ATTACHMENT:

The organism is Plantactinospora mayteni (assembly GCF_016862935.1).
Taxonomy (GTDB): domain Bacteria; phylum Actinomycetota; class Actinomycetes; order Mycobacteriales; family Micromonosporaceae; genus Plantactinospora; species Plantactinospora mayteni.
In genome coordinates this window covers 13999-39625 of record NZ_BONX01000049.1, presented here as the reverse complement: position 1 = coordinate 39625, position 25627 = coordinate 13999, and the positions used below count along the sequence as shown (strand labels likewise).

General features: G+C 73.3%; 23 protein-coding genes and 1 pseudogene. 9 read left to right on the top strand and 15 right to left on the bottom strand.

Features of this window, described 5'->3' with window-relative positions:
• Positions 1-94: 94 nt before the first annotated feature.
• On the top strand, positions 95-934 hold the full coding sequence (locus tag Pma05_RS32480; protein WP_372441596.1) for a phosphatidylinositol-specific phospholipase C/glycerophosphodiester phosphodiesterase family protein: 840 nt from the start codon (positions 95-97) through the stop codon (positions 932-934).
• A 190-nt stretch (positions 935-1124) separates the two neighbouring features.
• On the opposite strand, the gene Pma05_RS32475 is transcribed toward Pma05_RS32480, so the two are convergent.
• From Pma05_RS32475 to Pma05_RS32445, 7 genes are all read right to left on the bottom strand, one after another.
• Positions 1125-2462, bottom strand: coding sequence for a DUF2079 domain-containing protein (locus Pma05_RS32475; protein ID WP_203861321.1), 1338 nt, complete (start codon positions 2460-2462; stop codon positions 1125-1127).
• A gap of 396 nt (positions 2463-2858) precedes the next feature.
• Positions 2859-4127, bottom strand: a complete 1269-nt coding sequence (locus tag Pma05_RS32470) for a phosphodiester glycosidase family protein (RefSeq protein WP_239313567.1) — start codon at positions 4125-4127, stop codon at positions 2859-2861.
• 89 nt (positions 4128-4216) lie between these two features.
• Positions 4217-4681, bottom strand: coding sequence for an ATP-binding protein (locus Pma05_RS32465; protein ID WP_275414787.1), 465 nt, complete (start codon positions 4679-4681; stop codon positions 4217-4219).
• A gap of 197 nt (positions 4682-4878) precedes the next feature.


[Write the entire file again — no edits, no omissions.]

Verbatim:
The organism is Plantactinospora mayteni (assembly GCF_016862935.1).
Taxonomy (GTDB): domain Bacteria; phylum Actinomycetota; class Actinomycetes; order Mycobacteriales; family Micromonosporaceae; genus Plantactinospora; species Plantactinospora mayteni.
In genome coordinates this window covers 13999-39625 of record NZ_BONX01000049.1, presented here as the reverse complement: position 1 = coordinate 39625, position 25627 = coordinate 13999, and the positions used below count along the sequence as shown (strand labels likewise).

General features: G+C 73.3%; 23 protein-coding genes and 1 pseudogene. 9 read left to right on the top strand and 15 right to left on the bottom strand.

Features of this window, described 5'->3' with window-relative positions:
• Positions 1-94: 94 nt before the first annotated feature.
• On the top strand, positions 95-934 hold the full coding sequence (locus tag Pma05_RS32480; protein WP_372441596.1) for a phosphatidylinositol-specific phospholipase C/glycerophosphodiester phosphodiesterase family protein: 840 nt from the start codon (positions 95-97) through the stop codon (positions 932-934).
• A 190-nt stretch (positions 935-1124) separates the two neighbouring features.
• On the opposite strand, the gene Pma05_RS32475 is transcribed toward Pma05_RS32480, so the two are convergent.
• From Pma05_RS32475 to Pma05_RS32445, 7 genes are all read right to left on the bottom strand, one after another.
• Positions 1125-2462, bottom strand: coding sequence for a DUF2079 domain-containing protein (locus Pma05_RS32475; protein ID WP_203861321.1), 1338 nt, complete (start codon positions 2460-2462; stop codon positions 1125-1127).
• A gap of 396 nt (positions 2463-2858) precedes the next feature.
• Positions 2859-4127, bottom strand: a complete 1269-nt coding sequence (locus tag Pma05_RS32470) for a phosphodiester glycosidase family protein (RefSeq protein WP_239313567.1) — start codon at positions 4125-4127, stop codon at positions 2859-2861.
• 89 nt (positions 4128-4216) lie between these two features.
• Positions 4217-4681, bottom strand: coding sequence for an ATP-binding protein (locus Pma05_RS32465; protein ID WP_275414787.1), 465 nt, complete (start codon positions 4679-4681; stop codon positions 4217-4219).
• A gap of 197 nt (positions 4682-4878) precedes the next feature.